Augusta ship with Thomas Hopkins
Gallaudet on June 18, 1816 and
arriving in Hartford, Connecticut
on August 22, 1816.
The Oral Method of communication utilizes speechreading (lipreading) and the maximal use of a child’s residual hearing for the development and production of speech. The premise behind this method is that a child who is deaf or hard of hearing will then be able to communicate more effectively with hearing individuals.
Cued Speech facilitates lipreading by having the speaker simultaneously use hand gestures while speaking to help the listener visually distinguish between similar looking sounds on the speaker’s lips.
The philosophical basis for Total Communication (TC) is for a child who is deaf or hard of hearing to use any and all communication methods necessary to facilitate language acquisition. This system, which typically uses signs in English word order, may include: speech, fingerspelling, manual signs, gestures, speechreading, cued speech and augmentation of residual hearing. Basically, this mode of communication may utilize any combination of the communication options listed above.
The difference between ASL and English signs | Signing Savvy Blog | ASL Sign Language Video Dictionary. (n.d.). Signing Savvy Blog. Retrieved May 6, 2014, from http://www.signingsavvy.com/blog/45/The+difference+between+ASL+and+English+signs

The Origin of Hearing Aid Manufacturing in Minneapolis/St. Paul. (n.d.). Waynes World Wayne Staab History and current events in hearing loss hearing aids research The Reel Foto. (n.d.). : Jill Greenberg: Cry Baby. Retrieved May 6, 2014, from http://reelfoto.blogspot.com/2012/09/jill-greenberg-cry-baby.html

Tips for Using Sign Language Interpreters. (n.d.). Eaton Interpreting Services RSS. Retrieved May 6, 2014, from http://eatoninterpreting.com/resources/tips-for-using-sign-language-interpreters/

TTY or TDD: The Text Telephone - e-Michigan Deaf and Hard of Hearing. (n.d.). TTY or TDD: The Text Telephone - e-Michigan Deaf and Hard of Hearing. Retrieved May 6, 2014, from http://www.michdhh.org/assistive_devices/text_telephone.html.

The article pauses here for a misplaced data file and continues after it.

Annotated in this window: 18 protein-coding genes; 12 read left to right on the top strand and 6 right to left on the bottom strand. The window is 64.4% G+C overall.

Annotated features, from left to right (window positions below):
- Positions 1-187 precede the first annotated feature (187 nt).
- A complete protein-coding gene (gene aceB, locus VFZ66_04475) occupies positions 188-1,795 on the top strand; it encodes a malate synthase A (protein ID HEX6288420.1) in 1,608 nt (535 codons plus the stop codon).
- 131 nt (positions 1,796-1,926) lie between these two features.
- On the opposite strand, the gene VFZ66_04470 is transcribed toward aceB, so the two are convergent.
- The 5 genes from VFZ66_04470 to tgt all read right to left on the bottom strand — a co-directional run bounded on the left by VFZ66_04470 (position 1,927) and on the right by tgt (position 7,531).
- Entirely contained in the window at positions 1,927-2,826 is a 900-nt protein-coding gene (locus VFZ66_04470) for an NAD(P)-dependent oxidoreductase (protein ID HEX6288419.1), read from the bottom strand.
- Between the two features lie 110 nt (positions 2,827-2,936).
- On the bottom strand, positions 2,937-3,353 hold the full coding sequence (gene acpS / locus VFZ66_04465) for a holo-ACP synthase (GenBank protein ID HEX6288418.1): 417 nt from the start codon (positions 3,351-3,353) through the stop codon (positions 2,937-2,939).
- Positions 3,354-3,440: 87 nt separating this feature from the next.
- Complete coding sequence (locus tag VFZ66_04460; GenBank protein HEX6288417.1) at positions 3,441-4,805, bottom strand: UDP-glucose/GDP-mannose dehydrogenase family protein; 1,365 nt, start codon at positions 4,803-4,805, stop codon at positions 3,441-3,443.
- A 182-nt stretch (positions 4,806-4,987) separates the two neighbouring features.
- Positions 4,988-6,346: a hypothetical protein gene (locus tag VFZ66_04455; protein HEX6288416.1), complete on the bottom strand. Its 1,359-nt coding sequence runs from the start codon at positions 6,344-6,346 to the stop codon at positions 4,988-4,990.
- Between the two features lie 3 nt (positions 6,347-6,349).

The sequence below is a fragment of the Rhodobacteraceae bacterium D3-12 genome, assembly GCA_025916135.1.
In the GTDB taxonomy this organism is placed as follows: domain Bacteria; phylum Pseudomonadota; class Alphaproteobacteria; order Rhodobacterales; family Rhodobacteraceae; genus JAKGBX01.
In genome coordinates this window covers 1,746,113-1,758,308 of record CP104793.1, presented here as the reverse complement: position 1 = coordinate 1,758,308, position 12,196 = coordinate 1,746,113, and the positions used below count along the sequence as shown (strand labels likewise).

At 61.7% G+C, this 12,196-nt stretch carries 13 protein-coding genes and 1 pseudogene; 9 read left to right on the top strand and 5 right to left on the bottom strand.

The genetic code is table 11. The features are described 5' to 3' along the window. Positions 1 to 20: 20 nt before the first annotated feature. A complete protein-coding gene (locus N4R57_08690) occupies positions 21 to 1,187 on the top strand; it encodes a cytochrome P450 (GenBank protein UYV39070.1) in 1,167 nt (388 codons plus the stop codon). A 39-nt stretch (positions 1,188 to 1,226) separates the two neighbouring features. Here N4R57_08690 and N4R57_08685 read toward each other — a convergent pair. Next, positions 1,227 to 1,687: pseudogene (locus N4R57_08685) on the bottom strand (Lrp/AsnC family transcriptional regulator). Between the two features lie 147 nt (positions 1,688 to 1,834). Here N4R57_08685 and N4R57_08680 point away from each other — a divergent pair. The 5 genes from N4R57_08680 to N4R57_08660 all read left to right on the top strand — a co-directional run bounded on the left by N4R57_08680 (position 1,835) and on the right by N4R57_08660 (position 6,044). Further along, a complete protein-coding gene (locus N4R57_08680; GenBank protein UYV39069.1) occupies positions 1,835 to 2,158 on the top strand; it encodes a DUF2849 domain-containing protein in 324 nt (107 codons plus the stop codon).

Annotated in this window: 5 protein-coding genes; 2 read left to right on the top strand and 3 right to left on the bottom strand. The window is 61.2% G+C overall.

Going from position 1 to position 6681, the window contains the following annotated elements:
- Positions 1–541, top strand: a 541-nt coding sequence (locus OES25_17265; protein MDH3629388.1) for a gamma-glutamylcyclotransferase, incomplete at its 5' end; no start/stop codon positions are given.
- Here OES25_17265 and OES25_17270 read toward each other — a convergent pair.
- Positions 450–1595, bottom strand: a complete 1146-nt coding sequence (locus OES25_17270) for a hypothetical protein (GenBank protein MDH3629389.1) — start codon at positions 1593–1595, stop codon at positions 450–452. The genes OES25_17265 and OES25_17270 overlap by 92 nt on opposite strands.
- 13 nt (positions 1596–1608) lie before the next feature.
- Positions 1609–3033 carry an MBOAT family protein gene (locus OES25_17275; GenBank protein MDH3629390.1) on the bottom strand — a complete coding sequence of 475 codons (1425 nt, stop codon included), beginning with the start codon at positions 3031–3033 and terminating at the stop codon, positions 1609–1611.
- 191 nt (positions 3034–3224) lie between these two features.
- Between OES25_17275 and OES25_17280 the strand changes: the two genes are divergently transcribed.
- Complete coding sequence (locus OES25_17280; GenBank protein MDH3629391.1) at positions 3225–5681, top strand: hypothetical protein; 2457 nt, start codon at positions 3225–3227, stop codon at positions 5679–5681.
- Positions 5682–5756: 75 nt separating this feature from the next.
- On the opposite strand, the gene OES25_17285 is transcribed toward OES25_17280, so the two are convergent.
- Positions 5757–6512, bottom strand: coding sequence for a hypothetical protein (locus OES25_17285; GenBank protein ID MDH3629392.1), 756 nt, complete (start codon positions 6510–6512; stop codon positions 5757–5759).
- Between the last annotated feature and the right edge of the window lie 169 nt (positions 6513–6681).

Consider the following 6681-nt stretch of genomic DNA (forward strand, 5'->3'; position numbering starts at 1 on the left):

Universities around the World. (n.d.). : 12-The Gallaudet University. Retrieved May 6, 2014, from http://www.universityaround.info/2013/03/12-gallaudet-university.html

150 Years of Visionary Leadership - A Historical Timeline - Gallaudet University. (n.d.). 150 Years of Visionary Leadership - A Historical Timeline - Gallaudet University. Retrieved May 6, 2014, from http://www.gallaudet.edu/a_historical_timeline.html
 


HearingHealthMattersorgWaynesWorld. Retrieved May 6, 2014, from http://hearinghealthmatters.org/waynesworld/2011/the-origin-of-hearing-aid-manufacturing-in-minneapolisst-paul/

(n.d.). PBS. Retrieved May 6, 2014, from http://www.pbs.org/wnet/soundandfury/culture/dhpop/popup22.html

OLD VERSION "It Shouldn't Hurt to Be a Child" CHILD ABUSE AWARENESS Original Song. (2012, May 2). YouTube. Retrieved May 6, 2014, from

Parenting Deaf and Hard of Hearing Children - Stages of Acceptance of Deafness. (n.d.). About.com Deafness. Retrieved May 6, 2014, from http://deafness.about.com/cs/parentingarticles/a/stages.htm

Photo Special Rehabbed Stars: How Betty Ford Helped. (2011, July 12). Rehabbed Stars: How Betty Ford Helped. Retrieved May 6, 2014, from http://www.people.com/people/gallery/0,,20509577_20987745,00.html

Soccer. (n.d.). Lexington School for the Deaf. Retrieved May 6, 2014, from http://lexnyc.org/school/soccer.aspx

Super Bass - Sign Language. (2011, September 12). YouTube. Retrieved May 6, 2014, from
Americans with Disabilities Act (ADA). (n.d.). Americans with Disabilities Act (ADA). Retrieved May 6, 2014, from http://www2.ed.gov/about/offices/list/ocr/docs/hq9805.html

BREWCITYEXPRESS. (n.d.). BREWCITYEXPRESS. Retrieved May 6, 2014, from http://brewcityexpress.com/tag/child-abuse/

Camp, T. (2011, January 1). Deaf Timelines - History & Heritage. . Retrieved May 5, 2014, from Deaf Timelines - History & Heritage

Child Abuse: The Ripple Efffect - Part 1 - Introduction. (n.d.). Acting Not Reacting. Retrieved May 6, 2014, from http://www.actingnotreacting.com/childabusepart1/

Cochlear Implants. (n.d.). . Retrieved April 24, 2014, from http://kidshealth.org/parent/general/eyes/cochlear.html

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Dummy Hoy. (2014, March 5). Wikipedia. Retrieved May 6, 2014, from http://en.wikipedia.org/wiki/Dummy_HoyNancy Rourke Paintings — Abbé Charles Michel de l'Epee. (n.d.). Nancy Rourke Paintings — Abbé Charles Michel de l'Epee. Retrieved May 6, 2014, from http://www.nancyrourke.com/lepee.htm


Citations
Author Cheryl G. Najarian
Explored paid and un-paid work of deaf women
Tells of how the deaf women encounter barriers as well as resists those barriers.
Carol didn't want to force her daughter to learn sign language
Marie had issues communicating with doctor's
Whether to put cochlear implants on their children or not
The women had to be activist in their families
Stephanie felt it was important to teach children to sign
Kristen taught children cued speech in order for her children to have a better chance in society
The women's parents having to negotiate with teachers to help in school
This book does an excellent job at giving reader an in depth look at the lives that af women live as well as the trials they are faced with.
Full transcript